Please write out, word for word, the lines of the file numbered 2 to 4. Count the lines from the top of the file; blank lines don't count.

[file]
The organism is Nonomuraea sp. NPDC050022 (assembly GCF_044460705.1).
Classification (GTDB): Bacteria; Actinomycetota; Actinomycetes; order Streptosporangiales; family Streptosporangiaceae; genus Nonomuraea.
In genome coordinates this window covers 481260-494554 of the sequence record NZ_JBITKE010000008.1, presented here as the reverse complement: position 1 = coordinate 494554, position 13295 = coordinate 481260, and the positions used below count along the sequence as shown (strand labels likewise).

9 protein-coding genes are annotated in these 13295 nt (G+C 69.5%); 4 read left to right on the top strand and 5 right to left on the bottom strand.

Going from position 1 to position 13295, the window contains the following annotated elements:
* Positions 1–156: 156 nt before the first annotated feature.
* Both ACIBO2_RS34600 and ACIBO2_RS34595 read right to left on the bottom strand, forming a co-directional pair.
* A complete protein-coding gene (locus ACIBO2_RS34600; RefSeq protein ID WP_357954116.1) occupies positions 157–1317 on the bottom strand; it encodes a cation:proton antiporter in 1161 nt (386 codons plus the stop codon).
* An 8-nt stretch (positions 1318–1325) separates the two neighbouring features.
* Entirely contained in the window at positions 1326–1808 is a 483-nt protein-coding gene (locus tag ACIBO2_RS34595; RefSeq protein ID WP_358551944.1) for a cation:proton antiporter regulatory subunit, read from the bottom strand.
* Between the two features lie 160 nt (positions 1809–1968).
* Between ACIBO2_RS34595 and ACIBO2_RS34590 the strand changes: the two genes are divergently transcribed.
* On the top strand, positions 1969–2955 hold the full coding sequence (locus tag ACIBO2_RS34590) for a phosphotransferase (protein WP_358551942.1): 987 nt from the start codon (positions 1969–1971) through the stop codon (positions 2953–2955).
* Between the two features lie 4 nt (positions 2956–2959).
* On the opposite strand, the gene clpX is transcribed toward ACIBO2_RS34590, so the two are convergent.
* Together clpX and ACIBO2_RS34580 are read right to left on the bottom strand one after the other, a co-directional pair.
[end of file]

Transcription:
Classification (GTDB): Bacteria; Actinomycetota; Actinomycetes; order Streptosporangiales; family Streptosporangiaceae; genus Nonomuraea.
In genome coordinates this window covers 481260-494554 of the sequence record NZ_JBITKE010000008.1, presented here as the reverse complement: position 1 = coordinate 494554, position 13295 = coordinate 481260, and the positions used below count along the sequence as shown (strand labels likewise).

9 protein-coding genes are annotated in these 13295 nt (G+C 69.5%); 4 read left to right on the top strand and 5 right to left on the bottom strand.